Whitfield Votes Against Non-Stimulus, "Stimulus Bill"
U.S. Representative Ed Whitfield (KY-01) voted today to protect Kentucky taxpayers from wasteful Washington spending, opposing an $825 billion "stimulus" bill filled with billions of dollars for special interest projects that would fail to create new jobs or stimulate the economy.
"When Congress approves this much spending without adequate deliberation, we risk wasting hard earned taxpayer money and render proper oversight nearly impossible - as was demonstrated by the careless manner in which the bank bailout funds were spent," Whitfield said. "Before enacting the largest spending bill in our nation's history, we need to carefully examine all of our options and put together a plan that will keep Americans working, create new jobs and provide long-term incentives for businesses to grow. I fear the legislation passed today would fail to accomplish this goal and, instead, needlessly saddle future generations with enormous debt for spending that has little to do with creating or saving jobs."
Whitfield voted against H.R. 1, the American Recovery and Reinvestment Act of 2009. The bill includes billions of dollars of spending not relevant to stimulating the economy and creating jobs, such as money to expand the State Children's Health Insurance Program to allow adults to enroll and opens the door for illegal immigrants to receive benefits. During an economic recession, Whitfield voiced concern and disappointment over federal spending on such projects that will fail to stimulate the economy and instead drive up the nation's already soaring deficit.
The vast majority of the funds allocated in the stimulus package are not used to create new jobs. It is estimated that only 7 cents of every dollar spent would go toward creating jobs. What's worse, of the $825 billion authorized in the legislation, only about ten percent would be used for transportation infrastructure projects, with only a fraction likely directed to the First Congressional District. Whitfield voiced further concern over the fact that much of the spending in the bill was not sufficiently directed toward projects that could put people to work immediately.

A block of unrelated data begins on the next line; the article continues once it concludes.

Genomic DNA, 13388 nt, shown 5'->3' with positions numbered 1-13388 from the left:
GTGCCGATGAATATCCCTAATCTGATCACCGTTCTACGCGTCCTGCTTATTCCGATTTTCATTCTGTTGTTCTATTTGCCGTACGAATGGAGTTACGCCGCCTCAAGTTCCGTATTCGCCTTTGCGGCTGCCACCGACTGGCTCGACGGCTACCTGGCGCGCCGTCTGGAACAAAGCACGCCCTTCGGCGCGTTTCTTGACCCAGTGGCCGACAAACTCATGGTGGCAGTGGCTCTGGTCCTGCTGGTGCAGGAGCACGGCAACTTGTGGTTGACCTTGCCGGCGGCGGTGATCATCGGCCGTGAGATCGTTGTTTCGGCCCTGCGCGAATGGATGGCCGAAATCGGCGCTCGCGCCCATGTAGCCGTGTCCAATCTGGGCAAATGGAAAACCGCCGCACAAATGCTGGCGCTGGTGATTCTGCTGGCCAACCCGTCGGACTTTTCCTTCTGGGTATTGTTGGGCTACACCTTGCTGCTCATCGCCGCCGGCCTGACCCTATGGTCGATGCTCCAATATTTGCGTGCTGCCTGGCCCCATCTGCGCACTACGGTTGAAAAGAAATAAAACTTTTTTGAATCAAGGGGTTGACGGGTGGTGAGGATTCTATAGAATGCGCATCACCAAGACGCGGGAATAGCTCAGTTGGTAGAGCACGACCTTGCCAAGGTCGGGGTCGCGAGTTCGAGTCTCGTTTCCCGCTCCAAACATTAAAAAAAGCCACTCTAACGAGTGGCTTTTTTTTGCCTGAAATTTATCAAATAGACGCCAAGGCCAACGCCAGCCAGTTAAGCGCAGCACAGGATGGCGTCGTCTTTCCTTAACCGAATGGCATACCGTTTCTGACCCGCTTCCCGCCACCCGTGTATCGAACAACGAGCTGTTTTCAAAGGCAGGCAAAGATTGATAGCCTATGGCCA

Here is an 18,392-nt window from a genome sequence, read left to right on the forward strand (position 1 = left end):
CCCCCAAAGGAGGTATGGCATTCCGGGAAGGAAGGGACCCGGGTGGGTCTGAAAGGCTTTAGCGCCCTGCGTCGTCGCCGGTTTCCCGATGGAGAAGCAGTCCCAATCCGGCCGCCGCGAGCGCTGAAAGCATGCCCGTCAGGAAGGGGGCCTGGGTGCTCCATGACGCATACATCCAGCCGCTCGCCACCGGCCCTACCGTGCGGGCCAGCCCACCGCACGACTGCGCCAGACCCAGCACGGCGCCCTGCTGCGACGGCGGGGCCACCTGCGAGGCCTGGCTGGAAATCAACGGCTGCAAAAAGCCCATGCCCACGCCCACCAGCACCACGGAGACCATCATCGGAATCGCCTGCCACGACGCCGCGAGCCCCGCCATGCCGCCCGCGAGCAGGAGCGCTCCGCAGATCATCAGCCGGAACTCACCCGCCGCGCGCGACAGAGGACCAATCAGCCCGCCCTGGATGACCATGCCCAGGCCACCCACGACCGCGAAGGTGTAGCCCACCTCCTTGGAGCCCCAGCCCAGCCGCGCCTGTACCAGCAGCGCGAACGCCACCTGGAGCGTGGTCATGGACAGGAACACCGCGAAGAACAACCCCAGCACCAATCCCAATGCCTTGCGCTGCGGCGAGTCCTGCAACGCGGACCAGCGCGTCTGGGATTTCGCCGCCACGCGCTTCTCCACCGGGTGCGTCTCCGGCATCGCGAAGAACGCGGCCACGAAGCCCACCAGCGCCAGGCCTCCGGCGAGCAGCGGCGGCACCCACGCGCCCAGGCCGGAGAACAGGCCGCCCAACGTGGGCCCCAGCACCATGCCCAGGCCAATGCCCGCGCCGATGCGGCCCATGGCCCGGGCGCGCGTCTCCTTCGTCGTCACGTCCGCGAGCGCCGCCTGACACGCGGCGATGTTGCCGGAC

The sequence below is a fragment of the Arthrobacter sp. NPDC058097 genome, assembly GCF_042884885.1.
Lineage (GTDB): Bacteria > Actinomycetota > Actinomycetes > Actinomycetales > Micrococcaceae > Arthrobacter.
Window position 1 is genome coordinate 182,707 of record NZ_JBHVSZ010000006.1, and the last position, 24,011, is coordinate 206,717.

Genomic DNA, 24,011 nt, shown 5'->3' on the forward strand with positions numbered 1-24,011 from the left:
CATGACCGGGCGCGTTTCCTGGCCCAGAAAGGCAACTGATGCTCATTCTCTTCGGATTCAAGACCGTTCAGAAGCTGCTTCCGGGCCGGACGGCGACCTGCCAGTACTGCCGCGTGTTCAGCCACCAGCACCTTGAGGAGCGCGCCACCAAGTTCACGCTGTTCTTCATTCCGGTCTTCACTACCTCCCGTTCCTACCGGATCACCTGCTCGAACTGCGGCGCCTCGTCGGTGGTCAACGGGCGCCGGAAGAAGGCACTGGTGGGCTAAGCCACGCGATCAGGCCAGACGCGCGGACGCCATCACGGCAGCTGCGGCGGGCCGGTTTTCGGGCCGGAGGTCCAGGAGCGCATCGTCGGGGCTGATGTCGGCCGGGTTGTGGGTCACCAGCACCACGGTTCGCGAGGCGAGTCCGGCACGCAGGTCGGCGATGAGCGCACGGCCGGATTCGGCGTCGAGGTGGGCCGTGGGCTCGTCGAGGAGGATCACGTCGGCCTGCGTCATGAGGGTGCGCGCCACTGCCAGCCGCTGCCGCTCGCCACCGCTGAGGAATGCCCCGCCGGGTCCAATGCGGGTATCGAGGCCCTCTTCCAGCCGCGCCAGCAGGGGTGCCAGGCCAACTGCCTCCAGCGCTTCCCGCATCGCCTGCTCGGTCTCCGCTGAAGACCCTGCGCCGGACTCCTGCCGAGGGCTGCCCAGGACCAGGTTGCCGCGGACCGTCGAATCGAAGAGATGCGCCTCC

While American families are hurting now from the economic recession, the bulk of the funding included in this stimulus bill will not be spent for years to come. In fact, only 15 percent of the money allocated will be spent this year. Only 37 percent of the spending would occur next year, which means that only half of the plan's spending will occur in the next two years when American workers need it the most.
On Monday, the nonpartisan Congressional Budget Office (CBO) released its review of the spending in the economic stimulus legislation considered today. This review stated that the legislation would not stimulate the economy now, primarily because the plan relies too heavily on slow government spending initiatives instead of tax cuts. The CBO confirmed that tax cuts impact families and the economy twice as fast as government spending. While the measure includes a number of tax cuts, many of these provisions expire after two years and only about 36 percent of the tax cuts will benefit taxpayers this year.
Furthermore, this massive spending bill was brought to the House for a vote with only limited hearings and review at the committee level. Consequently, Representatives were allowed very little time to review the 647 page bill before consideration in Committee, and three of the five amendments to the bill adopted during the Energy and Commerce Committee markup were not included in the final version of the legislation.
Whitfield voted for an alternative stimulus package today which would reduce taxes for the long term while creating an estimated 6.2 million jobs over the next two years. The Congressman has long advocated the need to cut taxes in order to stimulate the economy and provide citizens with incentives to invest and spend.
"While I am disappointed that the House of Representatives failed to consider a bill today which would help revitalize our economy and get people back to work quickly, I am hopeful that as the legislative process continues we will be able to craft a compromise proposal that can receive bipartisan support," Whitfield said. "While the American people continue to struggle to make ends meet, I recognize that Congress must take action to get our economy back on track. I remain committed to doing just that."